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October 19, 2005
Vol. 3, No. 25



Jeff Severns Guntzel Enough of punditry

Jeff Severns Guntzel, NCR staff writer

I had big plans for this column: an Iraqi friend, badly wounded (almost killed) in the twisted metal of a freeway car accident near the Baghdad suburb of Abu Ghraib, spends a day in a Baghdad hospital. He was headed to the airport for a flight to New York where he was to begin a graduate program in civil engineering. Instead he was laid up, bloody and broken, in the badly strained Yarmouk Hospital.

There he lay among the victims of a morning triple suicide bombing. There were the afternoon victims, too -- all Iraqi police burned from face to foot in a fourth attack. There was a doctor for whom the emergency medical concept of triage was not a first wave coping strategy but a cruel and daily practice.

My plan was to exploit my friend's experience here to make some political point or another.

I started writing last week but didn't get far. Something happened: my friend wound up in the hospital again. This time it's a Manhattan hospital. He is living on Manhattan's Lower East Side now, still healing from the accident two months ago, and working towards a two-year degree he may or may not take back to Iraq.

It's a blood clot -- big and deadly, a complication from the accident -- that has him under the watch of an endless parade of nurses with needles and resident doctors with questions but never any answers. He is disoriented. He is tired. And though no Baghdad hospital knows the peace (or the machines) of this hospital in New York, he aches for home.

Visiting him last night I asked what he missed the most -- friends and family, of course, but what specifically? "I miss just sitting with my friends," he said. "Just sitting with my friends and talking about the conditions."

It's a curious thing to say. He was silent for a minute and then he sort of created the situation he was missing: he started talking about "the conditions." He talked about the bombs, the blast walls, the blackouts, the constant turnover of flawed leadership, the occupation. Then silence again. Then a distant, sad smile as he stared at his feet (lifted to the level of his heart by a mechanical bed), and with wet eyes let out a laugh that was really a grunt. Shaking his head and turning to me he said what he always says when we have this conversation: "This is the life for us."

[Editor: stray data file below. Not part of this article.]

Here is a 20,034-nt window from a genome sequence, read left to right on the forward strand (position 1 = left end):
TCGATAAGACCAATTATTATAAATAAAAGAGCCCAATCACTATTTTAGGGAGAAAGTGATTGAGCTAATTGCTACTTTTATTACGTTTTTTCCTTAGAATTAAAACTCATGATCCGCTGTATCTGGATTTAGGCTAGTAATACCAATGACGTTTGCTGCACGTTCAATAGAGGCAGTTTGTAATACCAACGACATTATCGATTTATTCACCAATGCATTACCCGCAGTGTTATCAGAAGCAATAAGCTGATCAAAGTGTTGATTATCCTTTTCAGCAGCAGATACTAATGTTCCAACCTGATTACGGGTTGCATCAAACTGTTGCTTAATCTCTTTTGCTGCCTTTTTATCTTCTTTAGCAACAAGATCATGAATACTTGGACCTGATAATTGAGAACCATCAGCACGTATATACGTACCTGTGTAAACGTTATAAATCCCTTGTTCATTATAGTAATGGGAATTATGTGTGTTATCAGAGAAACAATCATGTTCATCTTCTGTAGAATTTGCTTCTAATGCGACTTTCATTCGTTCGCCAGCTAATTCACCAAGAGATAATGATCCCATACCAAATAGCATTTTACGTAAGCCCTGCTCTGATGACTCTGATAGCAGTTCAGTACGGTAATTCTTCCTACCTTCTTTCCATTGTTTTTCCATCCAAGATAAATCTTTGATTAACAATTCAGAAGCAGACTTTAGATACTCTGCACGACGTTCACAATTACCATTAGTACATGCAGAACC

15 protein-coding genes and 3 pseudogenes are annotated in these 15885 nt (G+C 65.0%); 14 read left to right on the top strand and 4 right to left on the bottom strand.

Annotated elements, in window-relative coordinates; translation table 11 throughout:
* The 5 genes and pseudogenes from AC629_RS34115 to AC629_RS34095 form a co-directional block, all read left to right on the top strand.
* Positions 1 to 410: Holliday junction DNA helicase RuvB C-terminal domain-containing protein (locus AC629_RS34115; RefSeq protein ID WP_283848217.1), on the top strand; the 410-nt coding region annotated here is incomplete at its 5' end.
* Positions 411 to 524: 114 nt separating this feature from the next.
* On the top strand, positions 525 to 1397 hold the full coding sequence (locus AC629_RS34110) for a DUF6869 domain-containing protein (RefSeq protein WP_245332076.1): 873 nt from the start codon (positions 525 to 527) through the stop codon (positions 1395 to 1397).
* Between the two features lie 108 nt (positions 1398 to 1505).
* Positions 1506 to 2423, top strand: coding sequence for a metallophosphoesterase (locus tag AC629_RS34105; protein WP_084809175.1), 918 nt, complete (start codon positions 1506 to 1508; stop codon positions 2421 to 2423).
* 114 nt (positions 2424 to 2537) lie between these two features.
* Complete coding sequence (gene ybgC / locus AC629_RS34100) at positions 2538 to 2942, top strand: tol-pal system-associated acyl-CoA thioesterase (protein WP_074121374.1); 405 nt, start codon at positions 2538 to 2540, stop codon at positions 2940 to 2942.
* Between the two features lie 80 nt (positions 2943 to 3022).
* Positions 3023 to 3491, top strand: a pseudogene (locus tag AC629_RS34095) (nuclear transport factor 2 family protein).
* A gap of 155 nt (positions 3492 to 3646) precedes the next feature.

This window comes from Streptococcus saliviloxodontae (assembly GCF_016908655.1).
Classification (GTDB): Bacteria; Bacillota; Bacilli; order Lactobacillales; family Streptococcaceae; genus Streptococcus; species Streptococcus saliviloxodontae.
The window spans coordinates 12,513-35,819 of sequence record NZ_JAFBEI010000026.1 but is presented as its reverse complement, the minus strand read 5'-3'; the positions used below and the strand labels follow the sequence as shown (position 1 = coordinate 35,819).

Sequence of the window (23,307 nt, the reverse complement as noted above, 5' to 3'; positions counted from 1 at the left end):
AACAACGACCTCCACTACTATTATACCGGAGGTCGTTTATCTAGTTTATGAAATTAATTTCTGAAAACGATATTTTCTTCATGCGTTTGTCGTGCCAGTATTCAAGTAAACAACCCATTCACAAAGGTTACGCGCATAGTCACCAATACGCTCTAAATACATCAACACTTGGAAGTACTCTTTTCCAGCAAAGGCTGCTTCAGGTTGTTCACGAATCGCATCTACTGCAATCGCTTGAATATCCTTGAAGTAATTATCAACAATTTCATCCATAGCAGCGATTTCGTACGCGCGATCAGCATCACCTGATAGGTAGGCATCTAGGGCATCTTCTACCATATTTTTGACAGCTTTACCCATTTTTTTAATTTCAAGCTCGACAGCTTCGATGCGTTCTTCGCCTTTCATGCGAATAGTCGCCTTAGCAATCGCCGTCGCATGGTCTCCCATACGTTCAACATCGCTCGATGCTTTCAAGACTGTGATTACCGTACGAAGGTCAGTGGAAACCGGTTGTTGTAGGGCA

For now, my friend is resigned. Unlike the endless and interchangeable suits and comb-overs of America's punditry class, he offers no self-assured, sound bite prescriptions.

Enough of punditry -- even as the opportunity tempts me now. There is no heart in punditry. It's all head. There is no poetry. "This is the life for us": It sounds like the beginning or the end of a poem. It reminds me of something the Palestinian poet Fadwa Tuquan wrote. In "Face Lost in the Wilderness," the poet writes:

In the mirror of my heart you can find no shelter,
only my country's disfigured face
her face, lovely and mutilated,
her precious face ...
And it reminds me, less directly, of a poem by Jimmy Santiago Baca called "How We Carry Ourselves." It's a poem he dedicated to prisoners. It is no stretch to understand Iraq as a prison and when my friend was still living there, sending me e-mails between power outages, I thought often of Baca's beautifully hopeful poem. As I read the poem again this morning, I am thinking again of my friend who sleeps now in an East Village hospital bed and I think of the life he will return to when he is finished here. I have not told him this but he is my hope for Iraq. If I had to explain to him what that means, I would do it best by reading from Baca's "How We Carry Ourselves":
If you can take the hammering, they will give,
if you can hold on while they grip you
and hurl you ragefully at the ground,
if you can bite your teeth when they bend you,
and still, you do not fit,
you can be who you are.

You can see and breathe in God's grace,
you can laugh at sparrows, and find love
in yourself for the sun, you can learn
what is inside you, you can know silence,
you can look at the dark gray machine around you,
souls going up like billows of black smoke,
and decide what you will do next,
you who are the main switch, who turns
everything off.

But you, breathing, smiling, struggling,
turning yourself on. ...

I don't pray. But when I read this poem and think of my friend and of Iraq, I come awfully close.

Jeff Severns Guntzel's e-mail address is jguntzel@ncronline.org

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